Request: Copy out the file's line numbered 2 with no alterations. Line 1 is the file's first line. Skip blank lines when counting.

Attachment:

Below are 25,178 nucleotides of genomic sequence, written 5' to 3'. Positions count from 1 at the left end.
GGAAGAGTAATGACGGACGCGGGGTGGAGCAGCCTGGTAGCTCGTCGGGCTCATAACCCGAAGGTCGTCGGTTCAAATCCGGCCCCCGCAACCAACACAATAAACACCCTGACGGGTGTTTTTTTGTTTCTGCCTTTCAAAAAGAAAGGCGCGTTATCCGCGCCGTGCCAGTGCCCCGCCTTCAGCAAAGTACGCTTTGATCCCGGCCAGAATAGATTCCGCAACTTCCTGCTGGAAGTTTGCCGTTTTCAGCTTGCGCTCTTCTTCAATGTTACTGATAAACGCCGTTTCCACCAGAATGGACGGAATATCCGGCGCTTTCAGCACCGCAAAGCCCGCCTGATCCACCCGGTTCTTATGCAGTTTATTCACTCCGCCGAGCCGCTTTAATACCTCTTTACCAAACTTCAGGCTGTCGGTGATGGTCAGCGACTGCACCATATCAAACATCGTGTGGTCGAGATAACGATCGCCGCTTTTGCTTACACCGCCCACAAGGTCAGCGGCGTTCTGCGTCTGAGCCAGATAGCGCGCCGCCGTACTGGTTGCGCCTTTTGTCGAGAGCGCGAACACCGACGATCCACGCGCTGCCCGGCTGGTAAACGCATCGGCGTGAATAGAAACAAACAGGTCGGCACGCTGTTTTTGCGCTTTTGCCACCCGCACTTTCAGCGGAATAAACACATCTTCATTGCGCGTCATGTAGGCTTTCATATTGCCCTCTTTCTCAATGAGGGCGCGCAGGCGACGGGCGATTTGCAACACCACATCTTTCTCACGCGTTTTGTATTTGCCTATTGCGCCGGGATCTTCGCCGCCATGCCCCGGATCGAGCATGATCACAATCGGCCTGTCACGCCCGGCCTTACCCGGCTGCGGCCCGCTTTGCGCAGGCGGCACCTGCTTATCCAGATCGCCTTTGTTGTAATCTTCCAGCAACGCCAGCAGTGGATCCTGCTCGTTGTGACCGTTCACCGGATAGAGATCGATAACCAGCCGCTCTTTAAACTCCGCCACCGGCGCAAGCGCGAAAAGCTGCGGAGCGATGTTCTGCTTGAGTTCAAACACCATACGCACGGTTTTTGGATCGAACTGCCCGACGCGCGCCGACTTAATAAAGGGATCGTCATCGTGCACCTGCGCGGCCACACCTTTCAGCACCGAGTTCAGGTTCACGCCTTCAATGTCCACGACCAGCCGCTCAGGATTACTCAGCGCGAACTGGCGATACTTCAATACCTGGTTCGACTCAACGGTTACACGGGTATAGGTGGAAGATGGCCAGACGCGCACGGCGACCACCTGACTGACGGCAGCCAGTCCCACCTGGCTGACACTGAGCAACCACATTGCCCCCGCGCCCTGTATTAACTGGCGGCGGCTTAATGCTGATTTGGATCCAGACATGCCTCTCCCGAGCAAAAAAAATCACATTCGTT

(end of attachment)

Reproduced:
GGAAGAGTAATGACGGACGCGGGGTGGAGCAGCCTGGTAGCTCGTCGGGCTCATAACCCGAAGGTCGTCGGTTCAAATCCGGCCCCCGCAACCAACACAATAAACACCCTGACGGGTGTTTTTTTGTTTCTGCCTTTCAAAAAGAAAGGCGCGTTATCCGCGCCGTGCCAGTGCCCCGCCTTCAGCAAAGTACGCTTTGATCCCGGCCAGAATAGATTCCGCAACTTCCTGCTGGAAGTTTGCCGTTTTCAGCTTGCGCTCTTCTTCAATGTTACTGATAAACGCCGTTTCCACCAGAATGGACGGAATATCCGGCGCTTTCAGCACCGCAAAGCCCGCCTGATCCACCCGGTTCTTATGCAGTTTATTCACTCCGCCGAGCCGCTTTAATACCTCTTTACCAAACTTCAGGCTGTCGGTGATGGTCAGCGACTGCACCATATCAAACATCGTGTGGTCGAGATAACGATCGCCGCTTTTGCTTACACCGCCCACAAGGTCAGCGGCGTTCTGCGTCTGAGCCAGATAGCGCGCCGCCGTACTGGTTGCGCCTTTTGTCGAGAGCGCGAACACCGACGATCCACGCGCTGCCCGGCTGGTAAACGCATCGGCGTGAATAGAAACAAACAGGTCGGCACGCTGTTTTTGCGCTTTTGCCACCCGCACTTTCAGCGGAATAAACACATCTTCATTGCGCGTCATGTAGGCTTTCATATTGCCCTCTTTCTCAATGAGGGCGCGCAGGCGACGGGCGATTTGCAACACCACATCTTTCTCACGCGTTTTGTATTTGCCTATTGCGCCGGGATCTTCGCCGCCATGCCCCGGATCGAGCATGATCACAATCGGCCTGTCACGCCCGGCCTTACCCGGCTGCGGCCCGCTTTGCGCAGGCGGCACCTGCTTATCCAGATCGCCTTTGTTGTAATCTTCCAGCAACGCCAGCAGTGGATCCTGCTCGTTGTGACCGTTCACCGGATAGAGATCGATAACCAGCCGCTCTTTAAACTCCGCCACCGGCGCAAGCGCGAAAAGCTGCGGAGCGATGTTCTGCTTGAGTTCAAACACCATACGCACGGTTTTTGGATCGAACTGCCCGACGCGCGCCGACTTAATAAAGGGATCGTCATCGTGCACCTGCGCGGCCACACCTTTCAGCACCGAGTTCAGGTTCACGCCTTCAATGTCCACGACCAGCCGCTCAGGATTACTCAGCGCGAACTGGCGATACTTCAATACCTGGTTCGACTCAACGGTTACACGGGTATAGGTGGAAGATGGCCAGACGCGCACGGCGACCACCTGACTGACGGCAGCCAGTCCCACCTGGCTGACACTGAGCAACCACATTGCCCCCGCGCCCTGTATTAACTGGCGGCGGCTTAATGCTGATTTGGATCCAGACATGCCTCTCCCGAGCAAAAAAAATCACATTCGTT